The speaker stressed that statistics she was giving from the Trans-Atlantic Slave Trade Database were only slaves being sent directly from Africa, and that a good number were shipped from the Caribbean to North American Colonies, including New England. Overall, by far the highest number were sent to Brazil, with many more also going to the Caribbean and northern South America than to North America. However, the death rate was so much higher in the Caribbean and Brazilian plantations that many more slaves that were sent here survived, and slaves that were later shipped from the Caribbean to North America were often glad that at least this increased their chances of survival (she read some excerpts from slave narratives expressing these sentiments).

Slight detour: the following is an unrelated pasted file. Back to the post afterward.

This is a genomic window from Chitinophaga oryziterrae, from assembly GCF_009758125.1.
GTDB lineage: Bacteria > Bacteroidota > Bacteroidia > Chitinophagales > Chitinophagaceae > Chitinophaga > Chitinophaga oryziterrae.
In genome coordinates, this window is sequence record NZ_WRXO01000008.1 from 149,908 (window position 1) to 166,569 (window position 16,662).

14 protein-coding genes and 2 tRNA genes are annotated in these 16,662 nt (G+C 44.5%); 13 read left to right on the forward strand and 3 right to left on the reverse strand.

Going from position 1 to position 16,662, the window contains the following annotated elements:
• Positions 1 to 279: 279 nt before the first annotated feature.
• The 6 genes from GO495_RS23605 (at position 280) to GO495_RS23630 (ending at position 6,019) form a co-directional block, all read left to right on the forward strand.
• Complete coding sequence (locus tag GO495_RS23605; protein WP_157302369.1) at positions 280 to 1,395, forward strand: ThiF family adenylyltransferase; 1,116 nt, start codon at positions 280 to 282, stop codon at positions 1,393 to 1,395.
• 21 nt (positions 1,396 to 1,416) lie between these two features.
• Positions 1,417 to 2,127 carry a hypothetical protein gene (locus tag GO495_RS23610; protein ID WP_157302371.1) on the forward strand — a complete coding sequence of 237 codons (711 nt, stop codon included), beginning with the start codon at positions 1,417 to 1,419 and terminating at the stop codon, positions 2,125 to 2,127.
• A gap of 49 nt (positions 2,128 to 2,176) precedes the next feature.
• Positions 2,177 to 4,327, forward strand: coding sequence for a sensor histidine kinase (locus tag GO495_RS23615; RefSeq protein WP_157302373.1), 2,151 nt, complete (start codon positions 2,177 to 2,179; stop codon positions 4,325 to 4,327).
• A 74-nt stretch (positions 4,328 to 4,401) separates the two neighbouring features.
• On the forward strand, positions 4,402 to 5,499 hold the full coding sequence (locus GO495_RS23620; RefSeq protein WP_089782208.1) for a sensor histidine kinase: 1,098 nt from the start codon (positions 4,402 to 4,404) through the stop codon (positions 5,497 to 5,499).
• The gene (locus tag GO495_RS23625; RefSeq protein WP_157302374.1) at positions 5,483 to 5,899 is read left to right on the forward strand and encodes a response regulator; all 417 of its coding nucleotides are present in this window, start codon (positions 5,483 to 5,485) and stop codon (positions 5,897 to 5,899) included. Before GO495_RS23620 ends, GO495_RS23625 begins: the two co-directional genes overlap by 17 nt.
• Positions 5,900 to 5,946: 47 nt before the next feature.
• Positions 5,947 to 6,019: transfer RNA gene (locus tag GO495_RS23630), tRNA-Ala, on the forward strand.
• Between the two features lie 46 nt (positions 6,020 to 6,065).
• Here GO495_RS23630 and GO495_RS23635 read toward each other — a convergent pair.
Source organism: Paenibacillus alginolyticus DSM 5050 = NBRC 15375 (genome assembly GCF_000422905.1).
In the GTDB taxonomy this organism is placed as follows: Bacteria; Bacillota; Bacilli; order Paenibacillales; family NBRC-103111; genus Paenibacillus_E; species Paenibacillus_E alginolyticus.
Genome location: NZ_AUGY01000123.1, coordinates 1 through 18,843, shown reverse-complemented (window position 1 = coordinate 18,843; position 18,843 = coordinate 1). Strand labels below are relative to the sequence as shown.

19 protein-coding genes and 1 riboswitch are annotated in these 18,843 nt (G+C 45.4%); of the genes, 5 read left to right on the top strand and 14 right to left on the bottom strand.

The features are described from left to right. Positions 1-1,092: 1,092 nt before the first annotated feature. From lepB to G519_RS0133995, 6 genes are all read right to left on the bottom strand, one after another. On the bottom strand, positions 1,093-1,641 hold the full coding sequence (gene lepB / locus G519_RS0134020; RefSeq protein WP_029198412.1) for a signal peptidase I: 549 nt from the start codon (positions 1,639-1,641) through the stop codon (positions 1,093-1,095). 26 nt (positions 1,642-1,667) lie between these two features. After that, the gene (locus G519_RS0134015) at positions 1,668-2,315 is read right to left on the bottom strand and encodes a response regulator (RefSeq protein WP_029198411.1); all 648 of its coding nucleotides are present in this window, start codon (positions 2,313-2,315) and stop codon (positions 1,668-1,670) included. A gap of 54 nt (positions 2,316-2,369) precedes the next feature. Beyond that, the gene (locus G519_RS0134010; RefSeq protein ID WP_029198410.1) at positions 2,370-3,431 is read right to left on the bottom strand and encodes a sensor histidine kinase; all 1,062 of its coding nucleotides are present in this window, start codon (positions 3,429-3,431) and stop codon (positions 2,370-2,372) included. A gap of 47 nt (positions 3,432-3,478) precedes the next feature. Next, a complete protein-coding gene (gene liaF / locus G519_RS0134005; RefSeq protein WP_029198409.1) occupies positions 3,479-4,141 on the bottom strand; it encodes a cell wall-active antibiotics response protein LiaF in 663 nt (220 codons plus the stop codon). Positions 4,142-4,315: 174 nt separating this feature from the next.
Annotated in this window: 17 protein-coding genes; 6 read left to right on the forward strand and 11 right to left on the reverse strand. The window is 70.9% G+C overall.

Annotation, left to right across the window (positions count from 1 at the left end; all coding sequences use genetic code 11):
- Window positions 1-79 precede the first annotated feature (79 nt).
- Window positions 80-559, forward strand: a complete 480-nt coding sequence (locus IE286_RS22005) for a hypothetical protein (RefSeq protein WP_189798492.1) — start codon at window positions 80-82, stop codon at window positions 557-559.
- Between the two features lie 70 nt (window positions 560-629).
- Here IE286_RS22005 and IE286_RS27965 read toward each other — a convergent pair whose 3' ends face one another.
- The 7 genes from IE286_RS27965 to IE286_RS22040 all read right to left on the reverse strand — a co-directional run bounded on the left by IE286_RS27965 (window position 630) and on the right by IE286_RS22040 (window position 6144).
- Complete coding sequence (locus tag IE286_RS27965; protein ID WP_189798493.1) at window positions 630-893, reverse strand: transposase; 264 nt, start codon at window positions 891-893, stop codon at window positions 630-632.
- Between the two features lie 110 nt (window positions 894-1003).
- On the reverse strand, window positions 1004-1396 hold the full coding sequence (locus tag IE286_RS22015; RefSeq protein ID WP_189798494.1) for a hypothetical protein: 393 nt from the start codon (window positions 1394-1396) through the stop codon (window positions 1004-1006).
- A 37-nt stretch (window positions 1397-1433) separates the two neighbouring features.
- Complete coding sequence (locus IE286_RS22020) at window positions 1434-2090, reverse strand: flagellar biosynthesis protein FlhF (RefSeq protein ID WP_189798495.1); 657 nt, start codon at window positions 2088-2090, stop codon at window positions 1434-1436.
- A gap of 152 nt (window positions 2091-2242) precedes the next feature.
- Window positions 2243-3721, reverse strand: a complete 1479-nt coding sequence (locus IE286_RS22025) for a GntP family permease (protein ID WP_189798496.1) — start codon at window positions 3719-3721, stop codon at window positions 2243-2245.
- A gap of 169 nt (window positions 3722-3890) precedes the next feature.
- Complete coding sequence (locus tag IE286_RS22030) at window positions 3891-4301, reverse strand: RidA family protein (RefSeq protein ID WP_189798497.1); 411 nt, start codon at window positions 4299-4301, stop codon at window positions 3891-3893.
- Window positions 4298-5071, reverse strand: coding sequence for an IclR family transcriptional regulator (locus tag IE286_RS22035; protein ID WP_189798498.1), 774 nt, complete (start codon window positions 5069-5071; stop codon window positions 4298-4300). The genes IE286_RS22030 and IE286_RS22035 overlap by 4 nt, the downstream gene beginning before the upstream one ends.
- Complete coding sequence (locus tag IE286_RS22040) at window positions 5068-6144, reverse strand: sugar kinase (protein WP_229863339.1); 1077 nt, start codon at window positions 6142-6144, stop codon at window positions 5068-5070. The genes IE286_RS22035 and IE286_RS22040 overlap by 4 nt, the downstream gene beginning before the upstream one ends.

While there are classically thought of slave trade vessels, many types of ships were involved in the slave trade, from those ships built expressly for it to small schooners transporting small numbers of slaves. Her handout included a well-known diagram of a 1790-91 ship, also available several places online, such as at Wikimedia Commons. While the importation of slaves directly from Africa to the United States was outlawed in 1808, she stressed that there were workarounds, from importing slaves from the Caribbean (which she said was legal) to making illegal slave trade runs directly from Africa, as well as trading slaves born in the U. S. I did not realize that illegal runs were still being made from Africa until I started researching in 1800’s American newspapers, wherein I found incensed Northern newspaper reports of captured slave trade ships that had been trying to make it from Africa directly into Southern ports as close to the outbreak of the Civil War as the 1850’s, and I would imagine there were likely other slave trade ships that made it through undetected.